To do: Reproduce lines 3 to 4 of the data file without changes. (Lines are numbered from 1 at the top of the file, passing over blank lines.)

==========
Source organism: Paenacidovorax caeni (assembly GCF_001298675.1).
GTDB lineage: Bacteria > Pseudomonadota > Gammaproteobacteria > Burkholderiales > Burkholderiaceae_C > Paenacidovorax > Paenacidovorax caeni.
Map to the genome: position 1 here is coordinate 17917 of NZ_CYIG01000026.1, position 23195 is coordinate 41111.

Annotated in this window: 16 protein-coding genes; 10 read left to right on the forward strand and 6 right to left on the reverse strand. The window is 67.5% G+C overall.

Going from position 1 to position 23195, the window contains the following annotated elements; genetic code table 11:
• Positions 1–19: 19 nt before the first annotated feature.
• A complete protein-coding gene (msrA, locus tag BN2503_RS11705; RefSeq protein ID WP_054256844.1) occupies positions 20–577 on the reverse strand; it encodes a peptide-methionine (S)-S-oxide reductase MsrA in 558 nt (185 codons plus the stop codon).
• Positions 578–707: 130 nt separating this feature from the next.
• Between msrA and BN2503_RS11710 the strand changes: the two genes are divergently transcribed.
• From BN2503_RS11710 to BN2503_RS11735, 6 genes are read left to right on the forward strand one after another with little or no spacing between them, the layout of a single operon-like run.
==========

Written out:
Map to the genome: position 1 here is coordinate 17917 of NZ_CYIG01000026.1, position 23195 is coordinate 41111.

Annotated in this window: 16 protein-coding genes; 10 read left to right on the forward strand and 6 right to left on the reverse strand. The window is 67.5% G+C overall.